Pain is Beauty. Just take it from Los Angeles’ Chelsea Wolfe, who takes the dark, empathic elements of drone metal, folk, doom and goth, and throws them into a sludgy, boiling cauldron to create moody tunes that doubles as her catharsis. Sample some of that concoction when she kicks off her North American tour with New Zealand rockers A Dead Forest Index at Bunkhouse Saloon April 24.
You tour extensively—months out of the year. How do you balance touring with writing and your personal life?
I keep my home life and personal life pretty quiet. Life on tour is so the opposite of that: It’s chaotic and fun, and you’re surrounded by people all the time, doing a lot of press and interviews, a lot of opening yourself up. I lived in Los Angeles for a few years in a really loud neighborhood, so it felt like I could never really find that balance before. It influenced a lot of music so something good came out of it, but when I started writing Abyss about two years ago, I decided to move out of the city and into the mountains. I found a quiet place in a small town and found that I was able to be so much more fully focused on writing and creating, free of distractions. There was a lot of space to fill with sound. Now I’ll never live in a city again.
How did you deal with the recent van break-in in Portland?
I was upset for sure, and felt stupid as I know that’s a problem there. It happened during dinner at the Doug Fir. We had our gear bolted in the trailer, but our clothes and personal things were in the back of the van so that was gone. I had a suitcase stolen that was full of all my favorite clothes, shoes, and jewelry. I’m a bit of a collector when it comes to that sort of thing, and most of the clothes and jewelry were handmade commissions or gifts from small independent designers, which made it sting a bit more. But I have to say, something about performing the next night in just jeans and a t-shirt was really freeing. I felt naked in a way, and the performance was really raw. I consider a lot of the things I bring on tour to wear as talismans or good luck charms, and they help me feel strong and confident to go out onstage, but since that break-in I’ve stripped things down quite a bit.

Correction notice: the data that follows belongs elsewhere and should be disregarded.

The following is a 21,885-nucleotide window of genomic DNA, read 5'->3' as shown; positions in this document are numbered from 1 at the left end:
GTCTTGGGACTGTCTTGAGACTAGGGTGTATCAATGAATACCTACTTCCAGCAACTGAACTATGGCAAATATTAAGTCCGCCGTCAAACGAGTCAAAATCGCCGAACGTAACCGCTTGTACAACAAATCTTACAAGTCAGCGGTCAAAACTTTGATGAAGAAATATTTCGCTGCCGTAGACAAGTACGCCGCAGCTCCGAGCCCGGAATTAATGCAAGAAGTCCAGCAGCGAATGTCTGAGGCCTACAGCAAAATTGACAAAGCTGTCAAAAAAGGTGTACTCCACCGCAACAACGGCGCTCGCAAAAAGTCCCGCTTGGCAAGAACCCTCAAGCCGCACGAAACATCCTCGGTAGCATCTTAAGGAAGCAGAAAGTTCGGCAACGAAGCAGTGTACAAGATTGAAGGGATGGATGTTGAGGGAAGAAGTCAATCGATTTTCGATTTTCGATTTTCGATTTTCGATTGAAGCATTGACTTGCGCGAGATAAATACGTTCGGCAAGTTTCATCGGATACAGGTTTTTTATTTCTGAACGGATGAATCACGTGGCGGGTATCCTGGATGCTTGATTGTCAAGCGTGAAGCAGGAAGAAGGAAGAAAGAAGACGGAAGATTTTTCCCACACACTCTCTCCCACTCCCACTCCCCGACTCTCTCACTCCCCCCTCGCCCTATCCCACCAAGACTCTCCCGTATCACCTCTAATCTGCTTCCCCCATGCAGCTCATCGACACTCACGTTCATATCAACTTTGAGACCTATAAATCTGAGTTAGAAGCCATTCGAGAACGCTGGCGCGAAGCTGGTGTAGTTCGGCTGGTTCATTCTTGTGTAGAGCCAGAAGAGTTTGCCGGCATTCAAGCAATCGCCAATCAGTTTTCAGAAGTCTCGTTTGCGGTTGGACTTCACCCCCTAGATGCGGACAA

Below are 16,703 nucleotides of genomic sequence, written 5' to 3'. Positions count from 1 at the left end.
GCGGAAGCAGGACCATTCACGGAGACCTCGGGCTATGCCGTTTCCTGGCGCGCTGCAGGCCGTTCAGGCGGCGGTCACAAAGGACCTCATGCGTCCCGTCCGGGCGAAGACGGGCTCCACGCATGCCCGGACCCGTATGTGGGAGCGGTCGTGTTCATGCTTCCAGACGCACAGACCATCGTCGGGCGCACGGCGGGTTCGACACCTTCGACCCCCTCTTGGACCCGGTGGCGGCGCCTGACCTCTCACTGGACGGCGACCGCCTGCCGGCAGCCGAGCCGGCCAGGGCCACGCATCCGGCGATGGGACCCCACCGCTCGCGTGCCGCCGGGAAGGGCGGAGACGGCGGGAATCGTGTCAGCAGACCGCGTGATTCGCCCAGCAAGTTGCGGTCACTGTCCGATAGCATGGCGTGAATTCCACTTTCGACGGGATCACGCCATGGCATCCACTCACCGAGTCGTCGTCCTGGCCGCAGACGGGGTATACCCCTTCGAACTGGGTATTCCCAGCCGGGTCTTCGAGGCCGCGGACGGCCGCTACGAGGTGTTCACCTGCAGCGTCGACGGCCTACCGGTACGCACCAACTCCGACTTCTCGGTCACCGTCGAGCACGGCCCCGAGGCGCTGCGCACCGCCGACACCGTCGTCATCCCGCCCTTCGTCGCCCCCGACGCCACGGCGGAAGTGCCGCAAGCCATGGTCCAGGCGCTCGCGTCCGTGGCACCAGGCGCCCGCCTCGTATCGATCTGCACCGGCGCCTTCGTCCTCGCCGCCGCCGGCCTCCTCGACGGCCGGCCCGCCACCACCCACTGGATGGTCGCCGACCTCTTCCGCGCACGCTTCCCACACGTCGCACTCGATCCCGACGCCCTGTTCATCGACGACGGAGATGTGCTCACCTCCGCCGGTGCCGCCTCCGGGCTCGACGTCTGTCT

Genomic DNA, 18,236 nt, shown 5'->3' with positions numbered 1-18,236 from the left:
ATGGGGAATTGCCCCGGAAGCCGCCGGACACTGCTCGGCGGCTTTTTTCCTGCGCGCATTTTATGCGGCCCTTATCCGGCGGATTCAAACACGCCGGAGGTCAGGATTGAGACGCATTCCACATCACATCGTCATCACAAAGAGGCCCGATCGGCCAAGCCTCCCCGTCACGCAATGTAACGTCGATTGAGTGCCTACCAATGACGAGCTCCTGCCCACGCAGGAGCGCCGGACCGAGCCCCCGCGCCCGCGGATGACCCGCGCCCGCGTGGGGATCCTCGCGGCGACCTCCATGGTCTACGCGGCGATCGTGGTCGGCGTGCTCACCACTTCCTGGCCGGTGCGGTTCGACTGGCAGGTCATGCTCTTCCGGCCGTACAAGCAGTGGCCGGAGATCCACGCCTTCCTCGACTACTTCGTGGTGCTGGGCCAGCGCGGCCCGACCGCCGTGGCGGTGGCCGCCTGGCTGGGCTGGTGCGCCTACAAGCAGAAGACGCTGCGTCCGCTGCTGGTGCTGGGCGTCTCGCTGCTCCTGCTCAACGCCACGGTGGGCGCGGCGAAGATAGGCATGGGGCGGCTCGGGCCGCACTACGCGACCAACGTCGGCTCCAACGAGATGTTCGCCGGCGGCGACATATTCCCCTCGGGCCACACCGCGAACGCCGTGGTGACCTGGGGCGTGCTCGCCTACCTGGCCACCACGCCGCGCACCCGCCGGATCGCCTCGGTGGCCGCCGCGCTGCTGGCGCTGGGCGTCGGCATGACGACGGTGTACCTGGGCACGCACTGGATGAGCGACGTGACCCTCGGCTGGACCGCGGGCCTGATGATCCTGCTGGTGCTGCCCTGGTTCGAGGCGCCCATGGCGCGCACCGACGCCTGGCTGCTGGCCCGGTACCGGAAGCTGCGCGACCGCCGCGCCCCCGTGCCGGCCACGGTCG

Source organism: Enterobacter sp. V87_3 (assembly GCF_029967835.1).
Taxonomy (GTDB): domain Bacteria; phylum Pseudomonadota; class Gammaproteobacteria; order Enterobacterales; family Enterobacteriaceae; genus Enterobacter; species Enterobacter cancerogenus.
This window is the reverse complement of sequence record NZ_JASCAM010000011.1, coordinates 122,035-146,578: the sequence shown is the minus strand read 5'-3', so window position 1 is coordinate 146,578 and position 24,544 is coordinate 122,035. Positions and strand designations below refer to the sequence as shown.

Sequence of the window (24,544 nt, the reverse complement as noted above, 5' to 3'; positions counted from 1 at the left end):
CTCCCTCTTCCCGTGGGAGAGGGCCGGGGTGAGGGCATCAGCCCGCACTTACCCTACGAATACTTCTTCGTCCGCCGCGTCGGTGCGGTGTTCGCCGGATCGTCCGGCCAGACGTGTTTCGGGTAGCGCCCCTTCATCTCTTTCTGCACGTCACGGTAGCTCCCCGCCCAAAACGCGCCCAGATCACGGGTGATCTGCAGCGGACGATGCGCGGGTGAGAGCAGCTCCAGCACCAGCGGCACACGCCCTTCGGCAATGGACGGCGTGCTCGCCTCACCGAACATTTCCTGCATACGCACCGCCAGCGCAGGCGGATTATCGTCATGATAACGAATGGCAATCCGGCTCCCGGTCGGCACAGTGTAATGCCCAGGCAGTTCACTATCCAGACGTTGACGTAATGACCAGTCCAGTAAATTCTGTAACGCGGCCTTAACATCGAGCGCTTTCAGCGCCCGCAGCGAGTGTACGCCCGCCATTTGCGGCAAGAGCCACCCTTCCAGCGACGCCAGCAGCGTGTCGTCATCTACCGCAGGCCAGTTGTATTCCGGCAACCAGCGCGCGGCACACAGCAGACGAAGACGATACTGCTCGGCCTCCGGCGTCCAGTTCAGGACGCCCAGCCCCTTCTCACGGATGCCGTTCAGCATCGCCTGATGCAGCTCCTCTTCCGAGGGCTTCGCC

The contrast between darkness and light is ever-present throughout your discography—musically and lyrically. How is this shown in “Hypnos”/”Flame” and on Abyss?
“Hypnos” is a love song, but it’s about taking on the darkest part of your lover, or wanting to protect your child with your own life, so it’s got heavy love mixed with heavy sacrifice. I knew things were going to get dark when I started writing Abyss. I set up a makeshift studio in an empty barn out in the desert at my manager’s place and would have these writing sessions where I’d come out shaking. I wanted to dig deep into myself and channel things I’d been avoiding for a while. I wrote the song “The Abyss” just as a sweet reminder not to get too lost when everything was getting really twisted mentally and emotionally.
What are you doing after the tour?
I’m writing songs for my next album, and I’m really excited about the group of musicians I’ll be working with for that. There’s a couple other exciting things I’m doing that I wish I could tell you about, but can’t announce yet.
Things that are different for me. I’m trying to be more brave and more open. I think I’ve held back a lot up to this point.
You played Vegas last year, and you opened for Queens of the Stone age in 2013. How were those experiences?
Opening for Queens of the Stone Age was so great; it helped me get more confidence, feeling accepted by them and their audiences. Just watching Queens play every night … I learned so much. [They’re] incredible musicians. I love those guys, they’re class acts. The Vegas show with them at The Joint was my first time at the Hard Rock Hotel, a place I now absolutely love. It’s so much fun.
Last year in Vegas was cool, but also my very first show of the “Abyss” tours so I have to admit: I was pretty nervous to be playing most of those songs for the very first time. I think it showed but the audience was really nice to me despite that.
Got any other tales from Vegas?
There’s a Fender Jaguar that I signed hanging in the Hard Rock Hotel—that’s pretty wild! My favorite thing at the Hard Rock is Marilyn Manson’s Mechanical Animals tour stage outfit though.
Chelsea Wolfe with A Dead Forest Index
9 p.m. April 24, Bunkhouse Saloon, $12-14, 702-982-1764; BunkhouseDowntown.com.